From Noise to Bias: Overconfidence in New Product Forecasting
We study decision behavior in the selection, forecasting, and production for a new product. In a stylized behavioral model and five experiments, we generate new insight into when and why this combination of tasks can lead to overconfidence (specifically, overestimating the demand). We theorize that cognitive limitations lead to noisy interpretations of signal information, which itself is noisy. Because people are statistically naive, they directly use their noisy interpretation of the signal information as their forecast, thereby underaccounting for the uncertainty that underlies it. This process leads to unbiased forecast errors when considering products in isolation, but leads to positively biased forecasts for the products people choose to launch due to a selection effect. We show that this selection-driven overconfidence can be sufficiently problematic that, under certain conditions, choosing the product randomly can actually yield higher profits than when individuals themselves choose the product to launch. We provide mechanism evidence by manipulating the interpretation noise through information complexity—showing that even when the information is equivalent from a Bayesian perspective, more complicated information leads to more noise, which, in turn, leads to more overconfidence in the chosen products. Finally, we leverage this insight to show that getting a second independent forecast for a chosen product can significantly mitigate the overconfidence problem, even when both individuals have the same information.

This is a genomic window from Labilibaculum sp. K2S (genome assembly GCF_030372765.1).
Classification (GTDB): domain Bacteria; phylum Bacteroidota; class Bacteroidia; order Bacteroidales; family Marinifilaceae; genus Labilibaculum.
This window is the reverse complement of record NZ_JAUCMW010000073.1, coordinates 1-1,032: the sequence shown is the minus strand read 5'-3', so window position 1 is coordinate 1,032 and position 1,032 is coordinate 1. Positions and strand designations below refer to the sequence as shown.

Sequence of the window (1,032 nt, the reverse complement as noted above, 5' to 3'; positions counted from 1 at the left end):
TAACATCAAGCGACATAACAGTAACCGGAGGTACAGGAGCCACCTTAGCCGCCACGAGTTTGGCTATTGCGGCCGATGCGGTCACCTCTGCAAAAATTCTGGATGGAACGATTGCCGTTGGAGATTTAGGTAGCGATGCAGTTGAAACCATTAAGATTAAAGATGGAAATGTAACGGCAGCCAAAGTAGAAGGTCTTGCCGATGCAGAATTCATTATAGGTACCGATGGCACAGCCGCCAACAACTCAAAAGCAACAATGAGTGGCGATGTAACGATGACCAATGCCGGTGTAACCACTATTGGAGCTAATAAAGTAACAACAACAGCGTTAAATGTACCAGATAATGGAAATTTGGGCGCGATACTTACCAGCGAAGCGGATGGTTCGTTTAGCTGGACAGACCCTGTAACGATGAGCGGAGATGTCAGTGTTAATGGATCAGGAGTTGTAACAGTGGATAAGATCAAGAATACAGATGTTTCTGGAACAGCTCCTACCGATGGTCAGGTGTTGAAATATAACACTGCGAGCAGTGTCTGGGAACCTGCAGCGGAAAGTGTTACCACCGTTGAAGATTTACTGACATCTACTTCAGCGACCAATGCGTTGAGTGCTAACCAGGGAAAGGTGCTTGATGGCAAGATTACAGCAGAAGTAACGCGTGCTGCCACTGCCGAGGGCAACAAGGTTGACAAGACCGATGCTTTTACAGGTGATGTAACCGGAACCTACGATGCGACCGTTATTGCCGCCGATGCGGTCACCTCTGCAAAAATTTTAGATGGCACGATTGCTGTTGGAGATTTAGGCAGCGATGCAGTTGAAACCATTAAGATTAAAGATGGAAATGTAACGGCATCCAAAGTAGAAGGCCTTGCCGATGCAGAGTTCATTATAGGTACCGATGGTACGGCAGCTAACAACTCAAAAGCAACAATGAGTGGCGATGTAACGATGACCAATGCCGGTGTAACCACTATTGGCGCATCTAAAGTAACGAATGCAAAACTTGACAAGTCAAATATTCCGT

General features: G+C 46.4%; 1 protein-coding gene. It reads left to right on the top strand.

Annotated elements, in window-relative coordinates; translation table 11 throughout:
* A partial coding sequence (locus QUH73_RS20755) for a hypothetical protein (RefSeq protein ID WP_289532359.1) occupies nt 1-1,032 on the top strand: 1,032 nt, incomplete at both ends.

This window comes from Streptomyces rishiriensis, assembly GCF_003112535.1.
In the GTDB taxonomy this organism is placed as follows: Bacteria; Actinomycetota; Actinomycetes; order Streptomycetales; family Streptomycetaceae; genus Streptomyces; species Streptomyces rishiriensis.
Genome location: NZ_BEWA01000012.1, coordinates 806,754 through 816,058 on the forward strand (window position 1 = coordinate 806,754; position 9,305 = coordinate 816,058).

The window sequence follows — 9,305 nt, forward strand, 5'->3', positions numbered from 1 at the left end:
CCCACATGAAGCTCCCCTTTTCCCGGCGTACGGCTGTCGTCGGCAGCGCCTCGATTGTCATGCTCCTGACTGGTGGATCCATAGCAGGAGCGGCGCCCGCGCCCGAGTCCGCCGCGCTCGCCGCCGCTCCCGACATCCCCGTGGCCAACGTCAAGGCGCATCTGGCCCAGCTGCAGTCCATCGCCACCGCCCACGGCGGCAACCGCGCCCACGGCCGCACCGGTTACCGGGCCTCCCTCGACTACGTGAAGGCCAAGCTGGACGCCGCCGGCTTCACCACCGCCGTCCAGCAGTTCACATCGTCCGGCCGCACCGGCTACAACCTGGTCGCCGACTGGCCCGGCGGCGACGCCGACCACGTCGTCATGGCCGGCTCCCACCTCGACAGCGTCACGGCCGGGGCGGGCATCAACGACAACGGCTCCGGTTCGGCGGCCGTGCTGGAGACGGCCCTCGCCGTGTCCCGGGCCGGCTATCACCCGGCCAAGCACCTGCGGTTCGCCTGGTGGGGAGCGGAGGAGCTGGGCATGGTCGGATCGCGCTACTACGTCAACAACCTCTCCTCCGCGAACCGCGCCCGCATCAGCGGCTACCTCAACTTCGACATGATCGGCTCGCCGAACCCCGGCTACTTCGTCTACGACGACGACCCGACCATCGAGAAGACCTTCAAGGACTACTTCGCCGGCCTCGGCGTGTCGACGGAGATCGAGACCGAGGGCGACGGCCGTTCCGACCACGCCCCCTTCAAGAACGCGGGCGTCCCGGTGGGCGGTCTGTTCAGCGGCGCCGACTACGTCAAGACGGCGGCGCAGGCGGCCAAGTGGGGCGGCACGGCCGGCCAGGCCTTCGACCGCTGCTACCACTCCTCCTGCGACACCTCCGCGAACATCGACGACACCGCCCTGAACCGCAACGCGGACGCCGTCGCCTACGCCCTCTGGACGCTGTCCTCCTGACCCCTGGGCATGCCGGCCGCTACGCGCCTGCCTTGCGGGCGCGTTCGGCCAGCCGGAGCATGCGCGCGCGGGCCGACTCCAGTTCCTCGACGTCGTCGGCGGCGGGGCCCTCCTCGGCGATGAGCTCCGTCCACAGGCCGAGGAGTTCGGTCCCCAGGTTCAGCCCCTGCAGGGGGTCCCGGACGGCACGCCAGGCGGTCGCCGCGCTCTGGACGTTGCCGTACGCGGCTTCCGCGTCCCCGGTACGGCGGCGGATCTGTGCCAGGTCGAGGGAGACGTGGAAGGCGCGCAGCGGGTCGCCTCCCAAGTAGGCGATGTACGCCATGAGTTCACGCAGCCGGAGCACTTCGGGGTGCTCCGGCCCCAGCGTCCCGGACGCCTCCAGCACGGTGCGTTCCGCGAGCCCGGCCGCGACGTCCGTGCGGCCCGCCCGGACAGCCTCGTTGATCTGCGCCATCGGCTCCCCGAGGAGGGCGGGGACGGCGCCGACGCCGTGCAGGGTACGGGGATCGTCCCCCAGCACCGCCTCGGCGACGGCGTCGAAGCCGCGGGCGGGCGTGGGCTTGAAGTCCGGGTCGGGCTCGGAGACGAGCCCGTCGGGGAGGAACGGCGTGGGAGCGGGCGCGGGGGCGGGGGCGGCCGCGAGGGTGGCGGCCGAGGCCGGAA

This paper was accepted by Charles Corbett, operations management.